History of Greyhounds | ancient times
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History of Greyhounds
ancient times

Some archeological evidence indicates that dogs that bore a resemblance to a greyhound lived in the Middle East ca. 8,000 years ago.

There is much more evidence on the ancient Egyptian tombs that the ancestors of modern greyhounds could have accompanied humans ca. 4500 years ago. Cleopatra was reported to be a great lover of greyhounds. Anubis, the god of the dead and afterlife in the ancient Egypt, resembles to a large extent a modern greyhound. Greyhounds were also beloved by common Egyptians. As a manifestation of sorrow when the dog died, the whole family shaved their heads.

Although for religious reasons ancient Arabs had limited contact with dogs, it wasn't the case with greyhounds which were considered superior to other breeds. In these early Arab societies only the birth of a son was of greater importance than the birth of a greyhound. These sighthounds were used to hunt hare, gazelle, jackal, fox, or a brid called bustard. As the only dog breed, they were also allowed to enter human tents or ride on the top of camels.

Greyhound is also the only canine mentioned in the Bible (Proverbs 30:29-31). These are King Salomon's words: "There be three things which go well, yea, are coming in going… A Greyhound, and a goat also, and a king against whom there is no rising up."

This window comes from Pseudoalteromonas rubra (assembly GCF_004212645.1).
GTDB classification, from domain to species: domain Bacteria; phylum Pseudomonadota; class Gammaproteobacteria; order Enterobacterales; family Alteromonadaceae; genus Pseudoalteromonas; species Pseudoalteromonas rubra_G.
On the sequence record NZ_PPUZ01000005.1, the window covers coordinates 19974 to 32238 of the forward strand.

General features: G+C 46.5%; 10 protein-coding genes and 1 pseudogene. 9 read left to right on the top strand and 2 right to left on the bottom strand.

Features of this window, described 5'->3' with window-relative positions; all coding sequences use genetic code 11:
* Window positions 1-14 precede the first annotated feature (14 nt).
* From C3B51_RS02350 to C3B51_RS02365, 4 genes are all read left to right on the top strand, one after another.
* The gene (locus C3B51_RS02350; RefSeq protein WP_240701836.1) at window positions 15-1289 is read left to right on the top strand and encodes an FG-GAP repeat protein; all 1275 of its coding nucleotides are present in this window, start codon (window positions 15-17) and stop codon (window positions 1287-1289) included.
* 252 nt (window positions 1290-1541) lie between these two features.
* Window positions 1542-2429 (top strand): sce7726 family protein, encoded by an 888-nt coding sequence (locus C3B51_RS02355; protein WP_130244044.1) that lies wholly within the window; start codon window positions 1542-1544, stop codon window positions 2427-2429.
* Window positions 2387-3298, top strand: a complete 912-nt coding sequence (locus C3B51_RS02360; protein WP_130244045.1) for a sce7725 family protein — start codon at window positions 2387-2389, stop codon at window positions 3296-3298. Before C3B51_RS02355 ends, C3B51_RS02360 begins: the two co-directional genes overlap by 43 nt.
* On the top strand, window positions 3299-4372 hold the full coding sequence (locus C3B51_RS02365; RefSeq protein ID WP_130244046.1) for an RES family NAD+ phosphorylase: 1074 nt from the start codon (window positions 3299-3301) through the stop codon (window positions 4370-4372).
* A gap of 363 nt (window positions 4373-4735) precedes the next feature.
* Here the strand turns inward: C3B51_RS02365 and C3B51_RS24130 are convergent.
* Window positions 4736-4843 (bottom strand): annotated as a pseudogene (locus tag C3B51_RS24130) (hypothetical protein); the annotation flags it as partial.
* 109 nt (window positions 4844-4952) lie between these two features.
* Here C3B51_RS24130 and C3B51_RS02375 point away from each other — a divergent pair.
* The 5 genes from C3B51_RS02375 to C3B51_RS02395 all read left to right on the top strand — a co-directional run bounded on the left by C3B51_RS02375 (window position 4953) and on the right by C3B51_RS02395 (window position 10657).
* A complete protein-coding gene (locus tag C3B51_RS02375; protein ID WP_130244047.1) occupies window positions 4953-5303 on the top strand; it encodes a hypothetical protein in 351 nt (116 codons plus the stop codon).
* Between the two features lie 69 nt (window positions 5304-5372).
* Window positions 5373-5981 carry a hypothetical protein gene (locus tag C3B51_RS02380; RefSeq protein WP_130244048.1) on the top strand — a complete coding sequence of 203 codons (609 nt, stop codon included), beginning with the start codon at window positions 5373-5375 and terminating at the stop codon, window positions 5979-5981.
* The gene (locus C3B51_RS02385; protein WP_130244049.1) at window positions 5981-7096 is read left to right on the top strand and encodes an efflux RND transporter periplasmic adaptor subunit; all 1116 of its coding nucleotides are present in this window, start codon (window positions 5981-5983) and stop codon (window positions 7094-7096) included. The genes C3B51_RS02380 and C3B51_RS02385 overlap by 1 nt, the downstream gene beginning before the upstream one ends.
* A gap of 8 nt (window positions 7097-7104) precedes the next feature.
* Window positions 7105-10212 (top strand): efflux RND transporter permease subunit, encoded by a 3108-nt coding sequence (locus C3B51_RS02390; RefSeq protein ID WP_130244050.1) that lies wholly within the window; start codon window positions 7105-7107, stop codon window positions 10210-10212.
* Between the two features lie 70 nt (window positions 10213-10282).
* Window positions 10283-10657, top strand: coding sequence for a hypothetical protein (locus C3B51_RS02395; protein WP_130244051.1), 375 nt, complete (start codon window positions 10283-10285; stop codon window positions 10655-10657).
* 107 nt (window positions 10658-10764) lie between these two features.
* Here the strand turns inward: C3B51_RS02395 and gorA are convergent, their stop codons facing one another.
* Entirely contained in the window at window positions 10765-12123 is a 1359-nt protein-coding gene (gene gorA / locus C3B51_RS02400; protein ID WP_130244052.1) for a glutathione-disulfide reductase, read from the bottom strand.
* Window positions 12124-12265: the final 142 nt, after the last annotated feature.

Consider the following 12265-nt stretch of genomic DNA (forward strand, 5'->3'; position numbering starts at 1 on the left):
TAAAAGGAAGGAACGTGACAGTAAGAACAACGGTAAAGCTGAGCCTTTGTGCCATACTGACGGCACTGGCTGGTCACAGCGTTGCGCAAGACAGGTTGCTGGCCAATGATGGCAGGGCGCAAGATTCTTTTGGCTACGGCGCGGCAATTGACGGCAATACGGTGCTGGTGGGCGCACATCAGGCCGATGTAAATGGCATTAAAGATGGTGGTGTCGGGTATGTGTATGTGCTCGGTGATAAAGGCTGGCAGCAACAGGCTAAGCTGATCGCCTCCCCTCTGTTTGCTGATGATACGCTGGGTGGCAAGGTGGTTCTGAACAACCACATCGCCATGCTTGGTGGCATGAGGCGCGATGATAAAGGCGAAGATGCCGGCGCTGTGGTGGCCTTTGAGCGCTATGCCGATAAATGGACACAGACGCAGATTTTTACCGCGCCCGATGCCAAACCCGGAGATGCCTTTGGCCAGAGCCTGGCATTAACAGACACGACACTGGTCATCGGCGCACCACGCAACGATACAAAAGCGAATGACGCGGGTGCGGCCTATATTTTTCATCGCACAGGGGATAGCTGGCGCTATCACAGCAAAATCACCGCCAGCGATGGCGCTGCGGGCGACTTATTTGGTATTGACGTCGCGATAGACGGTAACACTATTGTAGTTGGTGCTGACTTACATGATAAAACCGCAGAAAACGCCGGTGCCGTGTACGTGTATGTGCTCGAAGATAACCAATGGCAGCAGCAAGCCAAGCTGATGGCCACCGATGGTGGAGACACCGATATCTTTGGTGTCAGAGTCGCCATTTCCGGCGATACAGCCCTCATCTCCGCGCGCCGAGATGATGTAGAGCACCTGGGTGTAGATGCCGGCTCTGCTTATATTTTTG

About 1000 BC, the first greyhounds were bought by the Greeks sailors from Egyptian merchants. Ancient Greeks adored these dogs as well. Greek gods and goddesses, including Hecate and Pollux, were often pictured with greyhounds. In Homer's "Odyssey," it was the greyhound called Argus and not any of the humans that recognised Odysseus when the hero of the epic poem returned home after 20 years of voyages and adventures.

The most common theory of the origins of the name greyhound tells that it came from the ancient Greece. It was at that time that the inhabitants of the southern end of the Balkan Peninsula started using the term "greekhounds." With the passage of time the name was transformed to "grakehounds." Then, in Old English the name of the breed was "grighunds," and later in Middle English "greihounds."